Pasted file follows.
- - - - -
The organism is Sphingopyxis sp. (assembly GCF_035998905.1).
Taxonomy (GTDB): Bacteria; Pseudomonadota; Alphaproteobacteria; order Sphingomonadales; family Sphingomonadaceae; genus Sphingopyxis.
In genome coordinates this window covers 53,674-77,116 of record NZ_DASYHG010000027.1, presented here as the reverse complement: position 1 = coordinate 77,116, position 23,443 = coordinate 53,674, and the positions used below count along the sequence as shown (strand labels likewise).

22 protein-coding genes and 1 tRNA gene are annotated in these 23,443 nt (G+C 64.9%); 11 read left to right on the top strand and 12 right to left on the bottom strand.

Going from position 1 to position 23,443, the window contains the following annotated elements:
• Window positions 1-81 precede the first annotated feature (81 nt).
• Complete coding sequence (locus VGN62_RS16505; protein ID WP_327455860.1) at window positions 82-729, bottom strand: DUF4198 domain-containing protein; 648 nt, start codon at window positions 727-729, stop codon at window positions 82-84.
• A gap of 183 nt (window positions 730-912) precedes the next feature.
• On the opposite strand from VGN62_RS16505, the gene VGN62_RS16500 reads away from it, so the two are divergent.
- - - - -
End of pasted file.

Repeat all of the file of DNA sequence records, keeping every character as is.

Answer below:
The organism is Sphingopyxis sp. (assembly GCF_035998905.1).
Taxonomy (GTDB): Bacteria; Pseudomonadota; Alphaproteobacteria; order Sphingomonadales; family Sphingomonadaceae; genus Sphingopyxis.
In genome coordinates this window covers 53,674-77,116 of record NZ_DASYHG010000027.1, presented here as the reverse complement: position 1 = coordinate 77,116, position 23,443 = coordinate 53,674, and the positions used below count along the sequence as shown (strand labels likewise).

22 protein-coding genes and 1 tRNA gene are annotated in these 23,443 nt (G+C 64.9%); 11 read left to right on the top strand and 12 right to left on the bottom strand.

Going from position 1 to position 23,443, the window contains the following annotated elements:
• Window positions 1-81 precede the first annotated feature (81 nt).
• Complete coding sequence (locus VGN62_RS16505; protein ID WP_327455860.1) at window positions 82-729, bottom strand: DUF4198 domain-containing protein; 648 nt, start codon at window positions 727-729, stop codon at window positions 82-84.
• A gap of 183 nt (window positions 730-912) precedes the next feature.
• On the opposite strand from VGN62_RS16505, the gene VGN62_RS16500 reads away from it, so the two are divergent.